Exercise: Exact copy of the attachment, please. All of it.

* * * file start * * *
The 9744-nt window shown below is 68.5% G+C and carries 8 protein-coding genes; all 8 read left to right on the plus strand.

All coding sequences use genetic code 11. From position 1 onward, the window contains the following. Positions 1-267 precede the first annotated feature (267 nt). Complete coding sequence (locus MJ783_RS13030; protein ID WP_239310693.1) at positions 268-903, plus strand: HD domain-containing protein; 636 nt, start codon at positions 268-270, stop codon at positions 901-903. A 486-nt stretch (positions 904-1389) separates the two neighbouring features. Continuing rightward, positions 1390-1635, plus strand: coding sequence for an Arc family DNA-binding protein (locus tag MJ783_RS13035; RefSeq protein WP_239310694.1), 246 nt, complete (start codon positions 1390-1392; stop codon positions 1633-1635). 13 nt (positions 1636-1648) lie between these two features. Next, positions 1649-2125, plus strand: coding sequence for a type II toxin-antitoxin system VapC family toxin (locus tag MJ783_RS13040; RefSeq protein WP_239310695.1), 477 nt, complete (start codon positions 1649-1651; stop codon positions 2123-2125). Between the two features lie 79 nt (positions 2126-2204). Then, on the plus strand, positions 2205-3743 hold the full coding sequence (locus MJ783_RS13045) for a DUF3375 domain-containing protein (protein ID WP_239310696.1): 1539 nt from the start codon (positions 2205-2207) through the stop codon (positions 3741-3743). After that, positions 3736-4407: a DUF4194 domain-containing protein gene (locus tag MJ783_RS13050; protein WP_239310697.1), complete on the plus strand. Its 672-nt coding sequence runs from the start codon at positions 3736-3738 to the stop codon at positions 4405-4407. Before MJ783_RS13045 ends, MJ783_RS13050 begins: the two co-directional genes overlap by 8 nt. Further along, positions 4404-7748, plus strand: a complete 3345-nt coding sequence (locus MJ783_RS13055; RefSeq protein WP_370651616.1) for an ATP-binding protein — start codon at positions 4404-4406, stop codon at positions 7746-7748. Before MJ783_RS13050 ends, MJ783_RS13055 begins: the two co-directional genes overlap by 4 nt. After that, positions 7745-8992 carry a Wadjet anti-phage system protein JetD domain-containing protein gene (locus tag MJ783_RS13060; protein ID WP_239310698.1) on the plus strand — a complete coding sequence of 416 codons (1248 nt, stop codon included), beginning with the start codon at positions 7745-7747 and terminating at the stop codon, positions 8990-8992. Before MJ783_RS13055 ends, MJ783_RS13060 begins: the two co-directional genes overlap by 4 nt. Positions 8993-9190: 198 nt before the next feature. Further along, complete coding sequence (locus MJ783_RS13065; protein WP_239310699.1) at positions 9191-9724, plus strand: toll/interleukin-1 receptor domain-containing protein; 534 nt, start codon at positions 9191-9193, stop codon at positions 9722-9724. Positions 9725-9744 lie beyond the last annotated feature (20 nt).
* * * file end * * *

The 9744-nt window shown below is 68.5% G+C and carries 8 protein-coding genes; all 8 read left to right on the plus strand.

All coding sequences use genetic code 11. From position 1 onward, the window contains the following. Positions 1-267 precede the first annotated feature (267 nt). Complete coding sequence (locus MJ783_RS13030; protein ID WP_239310693.1) at positions 268-903, plus strand: HD domain-containing protein; 636 nt, start codon at positions 268-270, stop codon at positions 901-903. A 486-nt stretch (positions 904-1389) separates the two neighbouring features. Continuing rightward, positions 1390-1635, plus strand: coding sequence for an Arc family DNA-binding protein (locus tag MJ783_RS13035; RefSeq protein WP_239310694.1), 246 nt, complete (start codon positions 1390-1392; stop codon positions 1633-1635). 13 nt (positions 1636-1648) lie between these two features. Next, positions 1649-2125, plus strand: coding sequence for a type II toxin-antitoxin system VapC family toxin (locus tag MJ783_RS13040; RefSeq protein WP_239310695.1), 477 nt, complete (start codon positions 1649-1651; stop codon positions 2123-2125). Between the two features lie 79 nt (positions 2126-2204). Then, on the plus strand, positions 2205-3743 hold the full coding sequence (locus MJ783_RS13045) for a DUF3375 domain-containing protein (protein ID WP_239310696.1): 1539 nt from the start codon (positions 2205-2207) through the stop codon (positions 3741-3743). After that, positions 3736-4407: a DUF4194 domain-containing protein gene (locus tag MJ783_RS13050; protein WP_239310697.1), complete on the plus strand. Its 672-nt coding sequence runs from the start codon at positions 3736-3738 to the stop codon at positions 4405-4407. Before MJ783_RS13045 ends, MJ783_RS13050 begins: the two co-directional genes overlap by 8 nt. Further along, positions 4404-7748, plus strand: a complete 3345-nt coding sequence (locus MJ783_RS13055; RefSeq protein WP_370651616.1) for an ATP-binding protein — start codon at positions 4404-4406, stop codon at positions 7746-7748. Before MJ783_RS13050 ends, MJ783_RS13055 begins: the two co-directional genes overlap by 4 nt. After that, positions 7745-8992 carry a Wadjet anti-phage system protein JetD domain-containing protein gene (locus tag MJ783_RS13060; protein ID WP_239310698.1) on the plus strand — a complete coding sequence of 416 codons (1248 nt, stop codon included), beginning with the start codon at positions 7745-7747 and terminating at the stop codon, positions 8990-8992. Before MJ783_RS13055 ends, MJ783_RS13060 begins: the two co-directional genes overlap by 4 nt. Positions 8993-9190: 198 nt before the next feature. Further along, complete coding sequence (locus MJ783_RS13065; protein WP_239310699.1) at positions 9191-9724, plus strand: toll/interleukin-1 receptor domain-containing protein; 534 nt, start codon at positions 9191-9193, stop codon at positions 9722-9724. Positions 9725-9744 lie beyond the last annotated feature (20 nt).